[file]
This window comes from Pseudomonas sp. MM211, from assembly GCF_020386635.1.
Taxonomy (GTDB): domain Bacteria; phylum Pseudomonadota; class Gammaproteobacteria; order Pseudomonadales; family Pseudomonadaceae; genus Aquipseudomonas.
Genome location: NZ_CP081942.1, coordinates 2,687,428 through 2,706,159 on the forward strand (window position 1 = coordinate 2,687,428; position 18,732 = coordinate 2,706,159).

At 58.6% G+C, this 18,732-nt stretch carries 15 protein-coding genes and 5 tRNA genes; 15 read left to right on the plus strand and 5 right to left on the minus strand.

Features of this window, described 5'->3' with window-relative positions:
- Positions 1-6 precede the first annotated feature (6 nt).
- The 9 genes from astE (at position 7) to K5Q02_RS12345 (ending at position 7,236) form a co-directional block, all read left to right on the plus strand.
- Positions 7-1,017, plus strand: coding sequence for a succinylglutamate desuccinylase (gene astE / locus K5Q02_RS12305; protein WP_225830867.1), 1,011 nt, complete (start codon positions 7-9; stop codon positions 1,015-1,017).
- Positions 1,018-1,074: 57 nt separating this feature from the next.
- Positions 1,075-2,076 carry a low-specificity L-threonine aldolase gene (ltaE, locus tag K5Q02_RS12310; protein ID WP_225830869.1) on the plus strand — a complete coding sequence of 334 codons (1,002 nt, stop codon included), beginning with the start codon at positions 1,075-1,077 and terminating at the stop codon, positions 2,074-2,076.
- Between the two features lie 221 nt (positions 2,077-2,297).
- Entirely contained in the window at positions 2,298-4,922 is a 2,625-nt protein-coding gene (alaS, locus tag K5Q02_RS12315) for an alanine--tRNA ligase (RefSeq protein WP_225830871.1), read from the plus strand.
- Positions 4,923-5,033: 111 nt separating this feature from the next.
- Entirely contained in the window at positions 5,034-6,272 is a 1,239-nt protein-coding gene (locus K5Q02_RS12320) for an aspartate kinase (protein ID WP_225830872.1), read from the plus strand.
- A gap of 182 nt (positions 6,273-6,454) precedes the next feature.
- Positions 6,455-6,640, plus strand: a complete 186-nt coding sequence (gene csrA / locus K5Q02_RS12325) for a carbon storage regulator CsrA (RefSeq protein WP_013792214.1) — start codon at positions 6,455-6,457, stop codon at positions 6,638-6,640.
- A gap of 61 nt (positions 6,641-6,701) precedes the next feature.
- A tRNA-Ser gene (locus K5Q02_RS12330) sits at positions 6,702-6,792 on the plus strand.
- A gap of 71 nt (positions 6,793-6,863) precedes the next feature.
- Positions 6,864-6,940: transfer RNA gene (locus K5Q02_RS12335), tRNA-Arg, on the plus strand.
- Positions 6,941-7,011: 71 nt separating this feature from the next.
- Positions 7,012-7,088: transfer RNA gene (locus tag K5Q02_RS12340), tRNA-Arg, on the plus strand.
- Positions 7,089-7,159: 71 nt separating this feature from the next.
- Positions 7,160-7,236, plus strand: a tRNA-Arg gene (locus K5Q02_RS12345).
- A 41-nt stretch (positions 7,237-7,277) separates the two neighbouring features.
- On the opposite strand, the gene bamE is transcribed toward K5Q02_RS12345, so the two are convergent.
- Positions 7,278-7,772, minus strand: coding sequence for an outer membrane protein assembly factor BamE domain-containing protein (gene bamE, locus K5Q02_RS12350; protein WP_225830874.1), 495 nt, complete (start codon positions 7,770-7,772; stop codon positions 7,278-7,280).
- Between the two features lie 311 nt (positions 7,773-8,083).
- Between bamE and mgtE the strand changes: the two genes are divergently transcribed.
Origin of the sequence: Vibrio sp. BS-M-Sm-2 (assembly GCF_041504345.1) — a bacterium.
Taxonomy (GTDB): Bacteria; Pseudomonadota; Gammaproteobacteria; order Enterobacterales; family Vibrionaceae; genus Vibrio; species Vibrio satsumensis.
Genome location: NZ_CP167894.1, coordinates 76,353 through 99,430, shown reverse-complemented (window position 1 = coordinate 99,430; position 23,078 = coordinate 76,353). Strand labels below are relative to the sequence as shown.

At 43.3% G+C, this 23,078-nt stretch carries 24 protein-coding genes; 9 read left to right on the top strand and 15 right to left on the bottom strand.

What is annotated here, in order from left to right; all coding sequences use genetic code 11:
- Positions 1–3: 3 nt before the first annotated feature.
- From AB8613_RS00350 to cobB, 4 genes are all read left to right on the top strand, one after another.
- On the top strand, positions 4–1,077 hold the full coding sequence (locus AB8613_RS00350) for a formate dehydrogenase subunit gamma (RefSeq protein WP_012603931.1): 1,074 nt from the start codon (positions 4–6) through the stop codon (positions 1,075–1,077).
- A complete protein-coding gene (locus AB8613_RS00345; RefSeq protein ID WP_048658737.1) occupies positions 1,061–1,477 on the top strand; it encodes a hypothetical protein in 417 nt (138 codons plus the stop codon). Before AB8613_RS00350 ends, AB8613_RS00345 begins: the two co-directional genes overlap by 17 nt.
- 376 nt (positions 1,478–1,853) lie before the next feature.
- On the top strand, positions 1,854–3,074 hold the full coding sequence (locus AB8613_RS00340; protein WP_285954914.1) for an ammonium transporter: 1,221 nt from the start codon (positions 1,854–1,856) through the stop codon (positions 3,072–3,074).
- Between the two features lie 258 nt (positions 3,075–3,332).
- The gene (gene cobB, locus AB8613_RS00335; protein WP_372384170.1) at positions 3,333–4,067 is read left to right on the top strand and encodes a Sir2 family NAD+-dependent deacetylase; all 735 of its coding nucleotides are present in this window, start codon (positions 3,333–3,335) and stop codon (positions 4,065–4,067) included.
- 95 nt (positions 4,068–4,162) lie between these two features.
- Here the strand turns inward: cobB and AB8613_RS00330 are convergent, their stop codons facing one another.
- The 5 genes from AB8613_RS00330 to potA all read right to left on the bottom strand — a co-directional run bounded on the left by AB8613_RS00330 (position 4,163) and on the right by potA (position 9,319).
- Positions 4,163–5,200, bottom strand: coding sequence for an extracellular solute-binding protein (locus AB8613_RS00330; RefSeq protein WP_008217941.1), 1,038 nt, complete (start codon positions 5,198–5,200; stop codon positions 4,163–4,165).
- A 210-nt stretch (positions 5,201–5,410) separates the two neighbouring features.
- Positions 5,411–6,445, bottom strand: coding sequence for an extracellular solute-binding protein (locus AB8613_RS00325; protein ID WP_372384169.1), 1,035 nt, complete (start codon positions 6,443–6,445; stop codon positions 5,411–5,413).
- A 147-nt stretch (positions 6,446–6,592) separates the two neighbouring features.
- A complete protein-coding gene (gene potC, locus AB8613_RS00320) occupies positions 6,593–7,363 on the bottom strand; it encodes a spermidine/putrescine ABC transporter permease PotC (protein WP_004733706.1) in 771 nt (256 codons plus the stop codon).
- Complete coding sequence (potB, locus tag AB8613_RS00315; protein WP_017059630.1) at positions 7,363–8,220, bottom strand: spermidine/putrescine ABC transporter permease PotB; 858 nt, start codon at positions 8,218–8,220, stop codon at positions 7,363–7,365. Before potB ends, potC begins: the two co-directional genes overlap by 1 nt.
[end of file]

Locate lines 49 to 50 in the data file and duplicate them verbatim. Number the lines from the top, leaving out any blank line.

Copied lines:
- A 147-nt stretch (positions 6,446–6,592) separates the two neighbouring features.
- A complete protein-coding gene (gene potC, locus AB8613_RS00320) occupies positions 6,593–7,363 on the bottom strand; it encodes a spermidine/putrescine ABC transporter permease PotC (protein WP_004733706.1) in 771 nt (256 codons plus the stop codon).